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Stem Cell Research Races Toward the Clinic


There are, in fact, many different types of stem cells, representing various stages of cells taken from different parts of the body. Embryonic stem cells used in research are derived from embryos generated for the purpose of in vitro fertilization but never implanted. Although these embryos, more than 100,000 of which are currently in cold storage, are usually discarded, many anti-abortion rights activists are opposed to their use for scientific research, even when the ultimate goal is compassionate medical research.

In addition to embryonic stem cells, there are other types of stem cells that are derived from cells that have moved partway down the path to becoming a specific type of tissue, such as blood vessels, organs, or nerve cells.

As Black and colleagues show, they have been able to take stem cells from the bone marrow of adult rats and humans -- cells that are normally fated to grow into blood vessels and similar tissues -- and with a little manipulation in the laboratory convince them to turn into nerve cells instead. As if that trick weren't impressive enough, they've managed to do it in a matter of minutes or hours, rather than days or weeks as one might reasonably expect.

"There are a number of remarkable potential advantages," Black tells WebMD. "The cells grow remarkably quickly in culture, so that with a single bone marrow [collection] we can obtain a virtually limitless supply of cells. In addition, the accessibility certainly obviates the need to go into the brain ... [and] then obtain neural stem cells from deep within the cerebral hemisphere."

Not to be outdone, Fred H. Gage, PhD, and colleagues from the Salk Institute, Children's Hospital of Orange County and Stanford University, all in California, report that they were able to snatch adult rat and human nervous system stem cells from the jaws of death, get them to multiply, and turn into nerve cells -- even when the donor had been dead for more than 20 hours.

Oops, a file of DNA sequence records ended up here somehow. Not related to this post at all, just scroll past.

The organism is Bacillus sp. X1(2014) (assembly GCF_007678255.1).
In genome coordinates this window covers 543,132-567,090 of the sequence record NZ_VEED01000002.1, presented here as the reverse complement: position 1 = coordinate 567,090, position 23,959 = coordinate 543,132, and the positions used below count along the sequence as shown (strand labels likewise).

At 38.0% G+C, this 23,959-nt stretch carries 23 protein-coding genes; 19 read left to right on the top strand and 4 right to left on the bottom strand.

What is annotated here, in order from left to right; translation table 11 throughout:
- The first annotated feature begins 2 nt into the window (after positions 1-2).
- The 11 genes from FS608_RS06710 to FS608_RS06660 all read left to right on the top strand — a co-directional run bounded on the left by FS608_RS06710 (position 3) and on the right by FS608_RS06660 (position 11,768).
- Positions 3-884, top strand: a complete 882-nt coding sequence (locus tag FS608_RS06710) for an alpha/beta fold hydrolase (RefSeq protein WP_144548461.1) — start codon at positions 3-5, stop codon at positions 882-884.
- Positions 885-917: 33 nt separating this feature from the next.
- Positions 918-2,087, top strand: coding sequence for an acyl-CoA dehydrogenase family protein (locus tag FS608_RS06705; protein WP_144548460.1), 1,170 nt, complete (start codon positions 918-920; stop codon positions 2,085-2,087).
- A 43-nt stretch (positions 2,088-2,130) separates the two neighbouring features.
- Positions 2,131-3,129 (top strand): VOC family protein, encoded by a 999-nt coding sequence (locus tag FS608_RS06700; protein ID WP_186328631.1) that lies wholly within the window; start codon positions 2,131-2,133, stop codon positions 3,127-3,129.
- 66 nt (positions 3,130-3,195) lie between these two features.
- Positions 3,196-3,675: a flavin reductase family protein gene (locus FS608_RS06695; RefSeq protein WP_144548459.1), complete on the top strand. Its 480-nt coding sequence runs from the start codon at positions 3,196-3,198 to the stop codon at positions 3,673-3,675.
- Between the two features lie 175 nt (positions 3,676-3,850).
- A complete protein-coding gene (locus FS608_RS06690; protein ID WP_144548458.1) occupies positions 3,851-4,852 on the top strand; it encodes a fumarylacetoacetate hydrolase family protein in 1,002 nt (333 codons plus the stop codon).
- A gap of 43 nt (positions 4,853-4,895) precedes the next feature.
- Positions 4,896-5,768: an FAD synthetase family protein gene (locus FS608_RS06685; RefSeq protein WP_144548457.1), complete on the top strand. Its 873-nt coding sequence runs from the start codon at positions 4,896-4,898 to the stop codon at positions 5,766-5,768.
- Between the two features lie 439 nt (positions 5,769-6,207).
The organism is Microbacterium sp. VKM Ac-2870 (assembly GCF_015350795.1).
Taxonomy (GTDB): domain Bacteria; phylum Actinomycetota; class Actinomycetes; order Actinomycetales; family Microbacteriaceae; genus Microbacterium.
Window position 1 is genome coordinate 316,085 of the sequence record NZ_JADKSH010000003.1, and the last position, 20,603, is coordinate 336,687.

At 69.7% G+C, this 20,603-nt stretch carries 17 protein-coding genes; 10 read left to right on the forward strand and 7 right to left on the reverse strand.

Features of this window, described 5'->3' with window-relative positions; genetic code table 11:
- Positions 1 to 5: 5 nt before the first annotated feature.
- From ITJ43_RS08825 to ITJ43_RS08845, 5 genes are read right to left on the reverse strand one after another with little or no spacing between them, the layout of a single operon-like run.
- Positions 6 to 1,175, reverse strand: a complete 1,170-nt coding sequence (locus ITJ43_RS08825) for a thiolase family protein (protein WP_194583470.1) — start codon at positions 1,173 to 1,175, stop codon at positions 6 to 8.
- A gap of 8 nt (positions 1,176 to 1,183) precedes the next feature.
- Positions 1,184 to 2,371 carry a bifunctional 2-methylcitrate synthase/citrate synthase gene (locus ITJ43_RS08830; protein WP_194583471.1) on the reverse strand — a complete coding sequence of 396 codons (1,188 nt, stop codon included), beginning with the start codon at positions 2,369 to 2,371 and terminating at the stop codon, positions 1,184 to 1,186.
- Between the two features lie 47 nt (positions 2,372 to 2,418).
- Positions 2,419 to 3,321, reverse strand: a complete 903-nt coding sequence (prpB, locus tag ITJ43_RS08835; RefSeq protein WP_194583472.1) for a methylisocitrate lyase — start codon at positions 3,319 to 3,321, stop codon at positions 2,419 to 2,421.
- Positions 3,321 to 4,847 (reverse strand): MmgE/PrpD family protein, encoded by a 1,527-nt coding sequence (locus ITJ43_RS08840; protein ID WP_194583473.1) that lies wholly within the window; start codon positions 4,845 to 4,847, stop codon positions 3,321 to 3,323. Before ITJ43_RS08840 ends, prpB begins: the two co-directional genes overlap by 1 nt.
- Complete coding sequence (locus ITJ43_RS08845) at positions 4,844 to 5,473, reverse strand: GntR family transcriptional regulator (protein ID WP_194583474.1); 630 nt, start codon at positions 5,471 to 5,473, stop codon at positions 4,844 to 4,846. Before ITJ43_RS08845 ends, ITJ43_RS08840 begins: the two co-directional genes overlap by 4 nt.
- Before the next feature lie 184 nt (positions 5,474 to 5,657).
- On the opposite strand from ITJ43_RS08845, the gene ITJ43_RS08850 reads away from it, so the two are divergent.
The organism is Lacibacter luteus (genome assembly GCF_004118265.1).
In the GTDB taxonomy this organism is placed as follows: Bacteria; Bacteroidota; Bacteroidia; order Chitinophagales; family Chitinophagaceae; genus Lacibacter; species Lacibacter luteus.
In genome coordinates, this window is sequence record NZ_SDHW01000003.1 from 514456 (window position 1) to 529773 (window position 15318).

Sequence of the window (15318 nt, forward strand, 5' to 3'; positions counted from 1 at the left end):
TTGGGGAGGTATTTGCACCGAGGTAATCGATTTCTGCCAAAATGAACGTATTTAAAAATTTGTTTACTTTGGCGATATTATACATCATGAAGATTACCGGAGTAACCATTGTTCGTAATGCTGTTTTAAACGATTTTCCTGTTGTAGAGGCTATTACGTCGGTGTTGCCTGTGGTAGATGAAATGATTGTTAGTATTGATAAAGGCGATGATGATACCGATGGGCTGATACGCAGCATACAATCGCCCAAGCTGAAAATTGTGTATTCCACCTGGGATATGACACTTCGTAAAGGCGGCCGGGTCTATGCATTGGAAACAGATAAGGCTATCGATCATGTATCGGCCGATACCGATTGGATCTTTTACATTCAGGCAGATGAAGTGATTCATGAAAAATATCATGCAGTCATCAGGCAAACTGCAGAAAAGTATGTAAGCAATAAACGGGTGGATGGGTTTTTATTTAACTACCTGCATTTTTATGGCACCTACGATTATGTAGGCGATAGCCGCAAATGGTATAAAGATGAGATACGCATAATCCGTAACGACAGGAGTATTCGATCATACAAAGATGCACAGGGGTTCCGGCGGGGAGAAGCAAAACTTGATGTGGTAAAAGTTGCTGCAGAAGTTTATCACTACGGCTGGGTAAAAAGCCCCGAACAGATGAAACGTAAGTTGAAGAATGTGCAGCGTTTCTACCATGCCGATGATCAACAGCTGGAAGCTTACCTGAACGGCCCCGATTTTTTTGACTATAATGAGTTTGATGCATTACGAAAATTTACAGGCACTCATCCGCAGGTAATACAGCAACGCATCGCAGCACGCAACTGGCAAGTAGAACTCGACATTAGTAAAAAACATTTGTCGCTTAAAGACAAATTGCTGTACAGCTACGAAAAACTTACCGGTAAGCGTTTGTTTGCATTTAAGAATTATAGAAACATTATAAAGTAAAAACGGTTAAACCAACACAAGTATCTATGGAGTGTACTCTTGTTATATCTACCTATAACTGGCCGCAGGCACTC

"We were able to induce some of the cells taken from the brains of cadavers to turn into neurons. The research shows that the tissue could be a new, noncontroversial source of human neural cells for transplantation and experimentation," says Gage in a written statement.

Researchers at the National Institute for Neurological Diseases and Stroke (NINDS) have also found it surprisingly easy to get nerve stem cells to do you what you want them to do. Ronald D. G. McKay, PhD, chief of the laboratory of molecular biology at NINDS and colleagues have been able to direct stem cells from mouse embryos to turn into one of two types of brain cells that are essential for normal function.

One type of cell they have been able to grow produces dopamine, a chemical that helps to control body movement and is largely absent in the brains of people with Parkinson's disease. The other type of cell produces serotonin, a hormone that helps to control mood; clinical depression can be caused by a defect in how the brain stores and uses serotonin.

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